OF: Of course, I mean that's why I'm focusing in on those, because they must be the exception that proves the rule, right?
JM: Yeah. And we're pretty good at sharing our information with other retailers. So like, you know, if we know that there's other high street retailers that use the same factory as us - or other brands in the UK - we will tell them "We found a problem with our product" so that they can be alert as well, particularly if it's a product that we think could be hazardous to the consumer.
OF: Well, that makes me ask you then, is there a community of people who are sourcing - let's say in China, it being one of the biggest sourcing hubs in the world - or is there something of a more cut-throat attitude, where you're competing for the best supplies?
JM: There's a lot of really big, really good factories here. And we all tend to use the same factories. So there'll be a lot of crossover between all of us, which is kind of to be expected. I do know a few people up here, but we don't really have a community. Unless they do, and I've just not been invited to it. So if anyone's listening…
OF: Well then, you said then that there are certain factories you use. So where are, then, the factories that people usually use? Are they spread around, in terms of what kind of product you want?
JM: Yes. That's a really good question actually, Oscar. So it depends on the product. So if you want to buy something very technical - like a tablet, or a laptop - South China. Other big stuff like white goods - so major domestic appliances, your washing machines, tumble dryers cooking - is all migrating up to the north of China. There's a lot of factories around 宁波 [Níngbō], 南京 [Nánjīng], 苏州 [Sūzhōu], there's loads of factories around there that make all kinds of different things. But it's becoming more and more expensive. And China is trying to move some of that manufacturing further into China, where it's cheaper. So everything's on the east at the moment, because it's really near ports, so it's easy to ship. But they're trying to move it further into China. And another reason is that China is trying to sort out its pollution. So it's trying to keep a lot of the production away from big cities. So it doesn't really want any manufacturing around Beijing, for example. So it's a very sophisticated, clever plan. And you can see that China's gone from just making stuff, to now being quite sophisticated in which parts of China they want to make what. And it's quite vertically integrated. So they've got most of their raw materials here, as well as the production, as well as the supply chain. So if you want to order a product from China, they can make it and ship it within about 60 days. Some of them will do it within 45 days. But you go to Southeast Asia or the U.S. - the U.S. used to be the biggest manufacturing hub in the world, it's now number two - you're looking at 120 days there. So no one can truly compete with China as it stands at the moment. Except for textiles. So like clothing manufacturing tends to be extremely labour intensive. And labour is becoming expensive here. So India and Bangladesh are the best places to go for apparel, and that's because China's not that interested in it.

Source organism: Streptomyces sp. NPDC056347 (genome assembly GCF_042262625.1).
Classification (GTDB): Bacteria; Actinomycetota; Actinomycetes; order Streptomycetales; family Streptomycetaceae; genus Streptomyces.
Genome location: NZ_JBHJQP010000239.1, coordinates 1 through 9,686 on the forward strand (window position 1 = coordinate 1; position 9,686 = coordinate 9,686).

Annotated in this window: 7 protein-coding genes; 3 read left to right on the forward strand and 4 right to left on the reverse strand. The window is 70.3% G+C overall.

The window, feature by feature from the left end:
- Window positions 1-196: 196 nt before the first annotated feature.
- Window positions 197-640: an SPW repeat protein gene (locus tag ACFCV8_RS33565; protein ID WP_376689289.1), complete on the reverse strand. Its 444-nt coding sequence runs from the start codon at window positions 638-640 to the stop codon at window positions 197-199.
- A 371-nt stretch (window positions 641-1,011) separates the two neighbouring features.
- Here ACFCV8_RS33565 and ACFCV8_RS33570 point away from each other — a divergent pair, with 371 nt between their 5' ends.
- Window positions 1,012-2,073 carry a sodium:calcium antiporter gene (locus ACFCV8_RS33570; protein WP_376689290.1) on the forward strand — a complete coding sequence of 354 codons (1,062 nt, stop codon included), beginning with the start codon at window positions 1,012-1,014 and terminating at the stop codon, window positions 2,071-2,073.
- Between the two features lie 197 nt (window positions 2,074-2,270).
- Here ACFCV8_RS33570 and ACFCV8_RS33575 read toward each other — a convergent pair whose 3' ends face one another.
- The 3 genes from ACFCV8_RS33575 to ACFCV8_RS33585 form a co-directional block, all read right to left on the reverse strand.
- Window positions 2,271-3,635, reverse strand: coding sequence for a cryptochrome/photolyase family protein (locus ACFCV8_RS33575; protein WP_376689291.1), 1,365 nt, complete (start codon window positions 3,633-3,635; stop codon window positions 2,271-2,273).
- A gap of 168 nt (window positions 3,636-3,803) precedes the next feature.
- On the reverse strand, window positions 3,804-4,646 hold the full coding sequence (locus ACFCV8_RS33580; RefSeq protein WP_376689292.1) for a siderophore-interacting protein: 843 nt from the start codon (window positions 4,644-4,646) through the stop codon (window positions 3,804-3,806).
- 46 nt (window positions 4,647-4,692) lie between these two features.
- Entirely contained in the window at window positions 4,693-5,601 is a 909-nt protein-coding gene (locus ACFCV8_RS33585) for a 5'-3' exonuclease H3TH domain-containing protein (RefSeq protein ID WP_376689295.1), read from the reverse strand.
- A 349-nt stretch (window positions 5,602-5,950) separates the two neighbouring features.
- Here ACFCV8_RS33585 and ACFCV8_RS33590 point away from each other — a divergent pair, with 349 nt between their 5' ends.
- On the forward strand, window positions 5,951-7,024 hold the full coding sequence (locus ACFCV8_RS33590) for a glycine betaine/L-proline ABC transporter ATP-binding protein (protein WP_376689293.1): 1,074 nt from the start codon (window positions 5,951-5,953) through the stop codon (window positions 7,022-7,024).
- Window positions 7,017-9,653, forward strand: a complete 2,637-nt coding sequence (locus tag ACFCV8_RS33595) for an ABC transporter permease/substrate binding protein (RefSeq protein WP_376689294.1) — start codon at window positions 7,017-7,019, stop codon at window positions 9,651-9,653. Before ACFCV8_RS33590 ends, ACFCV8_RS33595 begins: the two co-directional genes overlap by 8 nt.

OF: And then you mentioned the push away from the coast and more inland, like do you see it happening already?
OF: And when we say 'the West,' so we're talking about cities near 成都 [Chéngdū], like whereabouts..?
JM: Yeah, like 重庆 [Chóngqìng], yeah, that sort of direction, yes. Because you've still got to get the product shipped. So it's still got to get to a port.
OF: This is interesting, because it also ties in then with what they're trying to do with the Belt and Road Initiative, which is trying to have more transportation links overland to the west.
JM: That's right, yes.